WSDA runs into challenges with third Asian giant hornet nest
It has been a busy week for the Washington State Department of Agriculture (WSDA), which is now in the process of eradicating its third Asian giant hornet nest of the year.
The department previously discovered its second nest of the year on Sept. 10, and eradicated it the next day.
Second 2021 nest is down. A third has been located within the same general area. We are working on plans for eradicating now. More updates to come in the next week. pic.twitter.com/kcbO9CXDCL
— Washington State Department of Agriculture (@WSDAgov) September 11, 2021
Karla Salp, public engagement specialist for WSDA, told TVW this week that the process of finding the nest went very quickly.
“They tagged [the hornets with GPS trackers] and found the nest within a couple of hours,” she said.
The third nest is proving a tad more challenging to eradicate, though the WSDA still hopes to do so next week.
“The third nest is actually about 20 feet up in a tree, and so we’re having to obtain and bring in some special equipment,” Salp said.
The good news is that neither the first nest nor second nest had produced queens yet, which are the hornets that fly off and found new nests. It’s unknown if the third nest has produced queens.
The goal is to find and eradicate every single nest before the hornets hibernate for the winter, to prevent those new nests from being established by the queens next year.
“One hornet nest could produce up to maybe 300 new queens that could produce new nests,” Salp said. “That would be sort of worst-case scenario here.”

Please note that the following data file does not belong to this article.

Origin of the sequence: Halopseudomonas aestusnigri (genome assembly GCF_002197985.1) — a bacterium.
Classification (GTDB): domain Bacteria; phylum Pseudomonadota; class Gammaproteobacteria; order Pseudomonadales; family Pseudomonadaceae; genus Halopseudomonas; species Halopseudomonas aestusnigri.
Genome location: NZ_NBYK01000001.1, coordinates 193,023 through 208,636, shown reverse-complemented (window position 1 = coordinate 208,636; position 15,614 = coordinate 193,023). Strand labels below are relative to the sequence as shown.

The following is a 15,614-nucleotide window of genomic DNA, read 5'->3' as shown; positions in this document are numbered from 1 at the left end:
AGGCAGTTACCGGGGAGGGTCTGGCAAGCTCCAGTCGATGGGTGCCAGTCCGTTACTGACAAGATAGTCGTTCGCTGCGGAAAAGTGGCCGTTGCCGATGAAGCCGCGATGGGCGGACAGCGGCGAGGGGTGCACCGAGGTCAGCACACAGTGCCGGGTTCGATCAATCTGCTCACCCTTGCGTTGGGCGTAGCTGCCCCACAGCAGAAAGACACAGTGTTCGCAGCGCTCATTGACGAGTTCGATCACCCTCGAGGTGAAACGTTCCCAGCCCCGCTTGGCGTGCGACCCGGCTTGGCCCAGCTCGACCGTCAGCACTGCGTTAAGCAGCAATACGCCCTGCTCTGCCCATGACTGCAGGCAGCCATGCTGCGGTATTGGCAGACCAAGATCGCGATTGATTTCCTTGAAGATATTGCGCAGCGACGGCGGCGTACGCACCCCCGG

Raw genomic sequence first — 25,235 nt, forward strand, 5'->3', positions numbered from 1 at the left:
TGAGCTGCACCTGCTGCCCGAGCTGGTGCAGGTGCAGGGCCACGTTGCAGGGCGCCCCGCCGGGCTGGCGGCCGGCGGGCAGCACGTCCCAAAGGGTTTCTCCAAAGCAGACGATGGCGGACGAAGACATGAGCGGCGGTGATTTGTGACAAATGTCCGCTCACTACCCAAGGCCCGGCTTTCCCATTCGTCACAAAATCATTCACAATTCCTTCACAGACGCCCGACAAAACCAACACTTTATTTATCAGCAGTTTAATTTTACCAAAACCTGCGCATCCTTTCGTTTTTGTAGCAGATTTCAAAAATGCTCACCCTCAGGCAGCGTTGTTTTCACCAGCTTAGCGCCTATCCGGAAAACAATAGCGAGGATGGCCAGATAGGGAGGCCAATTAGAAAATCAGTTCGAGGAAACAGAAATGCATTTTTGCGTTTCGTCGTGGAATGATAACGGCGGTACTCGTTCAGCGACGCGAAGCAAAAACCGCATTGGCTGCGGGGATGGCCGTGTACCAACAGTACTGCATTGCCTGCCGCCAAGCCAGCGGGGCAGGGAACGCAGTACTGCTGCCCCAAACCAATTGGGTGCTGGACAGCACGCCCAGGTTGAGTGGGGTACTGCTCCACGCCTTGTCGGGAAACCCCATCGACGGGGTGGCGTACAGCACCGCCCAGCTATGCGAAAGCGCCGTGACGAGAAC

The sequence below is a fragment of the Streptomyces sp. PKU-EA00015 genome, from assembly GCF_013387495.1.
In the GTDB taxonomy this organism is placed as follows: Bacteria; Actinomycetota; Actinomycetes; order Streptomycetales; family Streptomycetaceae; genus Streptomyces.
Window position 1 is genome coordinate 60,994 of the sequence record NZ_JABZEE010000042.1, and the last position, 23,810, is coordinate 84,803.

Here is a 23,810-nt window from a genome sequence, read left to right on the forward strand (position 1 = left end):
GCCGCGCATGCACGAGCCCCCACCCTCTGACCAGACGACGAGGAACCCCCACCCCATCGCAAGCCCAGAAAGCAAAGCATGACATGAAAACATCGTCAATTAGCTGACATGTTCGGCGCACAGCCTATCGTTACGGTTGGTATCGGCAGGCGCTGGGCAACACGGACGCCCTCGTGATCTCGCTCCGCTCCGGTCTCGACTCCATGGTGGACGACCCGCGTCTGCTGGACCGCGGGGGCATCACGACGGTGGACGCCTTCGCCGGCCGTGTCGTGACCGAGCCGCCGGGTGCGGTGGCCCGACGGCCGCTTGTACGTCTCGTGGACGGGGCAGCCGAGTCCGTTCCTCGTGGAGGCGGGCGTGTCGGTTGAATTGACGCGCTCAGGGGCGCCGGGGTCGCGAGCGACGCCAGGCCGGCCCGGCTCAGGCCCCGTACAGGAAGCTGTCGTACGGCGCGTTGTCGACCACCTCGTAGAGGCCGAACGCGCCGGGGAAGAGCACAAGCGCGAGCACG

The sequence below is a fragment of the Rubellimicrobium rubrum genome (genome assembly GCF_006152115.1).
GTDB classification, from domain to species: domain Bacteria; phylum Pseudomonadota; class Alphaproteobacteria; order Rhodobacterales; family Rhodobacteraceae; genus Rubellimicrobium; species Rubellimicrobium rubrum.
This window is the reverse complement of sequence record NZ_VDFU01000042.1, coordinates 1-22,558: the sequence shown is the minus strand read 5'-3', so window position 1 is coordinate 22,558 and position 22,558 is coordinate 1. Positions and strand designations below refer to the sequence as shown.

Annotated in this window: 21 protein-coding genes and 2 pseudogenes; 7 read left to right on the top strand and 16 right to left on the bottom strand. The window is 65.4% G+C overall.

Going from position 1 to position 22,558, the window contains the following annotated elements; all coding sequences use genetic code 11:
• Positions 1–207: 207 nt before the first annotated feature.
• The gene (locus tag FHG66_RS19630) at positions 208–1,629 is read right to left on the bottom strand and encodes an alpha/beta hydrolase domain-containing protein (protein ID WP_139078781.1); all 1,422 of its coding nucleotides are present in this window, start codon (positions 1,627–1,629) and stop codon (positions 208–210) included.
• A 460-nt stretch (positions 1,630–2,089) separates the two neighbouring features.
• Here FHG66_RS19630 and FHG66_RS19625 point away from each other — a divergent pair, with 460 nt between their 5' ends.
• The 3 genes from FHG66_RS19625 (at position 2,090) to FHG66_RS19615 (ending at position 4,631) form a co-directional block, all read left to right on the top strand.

This is why, even after eradicating the third nest, the department will not be taking a rest any time soon, and will continue to diligently search for new hornets and nests.
“Even if we miss one nest, we’re going to be continuing this process next year,” Salp said. “So the goal is to get them all.”
So far, all the nests have been located within a few miles of each other, near Blaine. This is also where the single nest found last year was discovered.
However, a sighting was submitted this week of a suspicious insect near Nooksack, more than 20 miles east of where the hornets and hornet nests have been spotted. Entomologists with WSDA could not confirm from the photo if it really was a giant hornet, but they noted that it looked similar, which had them concerned; if it really was a hornet, that could indicate that they have spread a lot further than originally thought.
We received a concerning report of a suspected #AsianGiantHornet today – the location is much further east than any confirmed sighting. We cannot positively ID this image, the size, colors, and shape are consistent with AGH. Eyes open and phones handy in this area! pic.twitter.com/iGZIE2Dmw9
— Washington State Department of Agriculture (@WSDAgov) September 17, 2021
Many of the department’s discoveries have been thanks to photos sent in by people in Whatcom County to the WSDA’s hornet sightings page. Salp thanked the public for helping, noting that each photo captured, hornet tracked, and nest eradicated makes a huge difference in stopping the hornets from gaining a foothold.
“At a minimum, what our efforts are doing is slowing [the hornets’] spread,” Salp said.